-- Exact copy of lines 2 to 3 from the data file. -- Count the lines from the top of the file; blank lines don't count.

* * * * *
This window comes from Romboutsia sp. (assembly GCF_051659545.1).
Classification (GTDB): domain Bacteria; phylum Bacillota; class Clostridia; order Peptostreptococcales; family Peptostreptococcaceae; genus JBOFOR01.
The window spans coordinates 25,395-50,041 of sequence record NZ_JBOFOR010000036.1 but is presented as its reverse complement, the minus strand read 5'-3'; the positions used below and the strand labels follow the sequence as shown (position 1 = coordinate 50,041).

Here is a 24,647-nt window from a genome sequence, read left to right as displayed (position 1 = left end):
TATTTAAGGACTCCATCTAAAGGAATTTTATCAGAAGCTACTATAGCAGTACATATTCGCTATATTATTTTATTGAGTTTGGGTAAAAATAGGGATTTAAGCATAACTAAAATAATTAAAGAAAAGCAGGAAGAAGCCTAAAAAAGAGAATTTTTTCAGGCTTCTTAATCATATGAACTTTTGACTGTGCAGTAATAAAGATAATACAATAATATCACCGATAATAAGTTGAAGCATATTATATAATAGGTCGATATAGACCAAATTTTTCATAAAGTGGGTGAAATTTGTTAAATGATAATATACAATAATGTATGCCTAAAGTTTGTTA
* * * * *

Classification (GTDB): domain Bacteria; phylum Bacillota; class Clostridia; order Peptostreptococcales; family Peptostreptococcaceae; genus JBOFOR01.
The window spans coordinates 25,395-50,041 of sequence record NZ_JBOFOR010000036.1 but is presented as its reverse complement, the minus strand read 5'-3'; the positions used below and the strand labels follow the sequence as shown (position 1 = coordinate 50,041).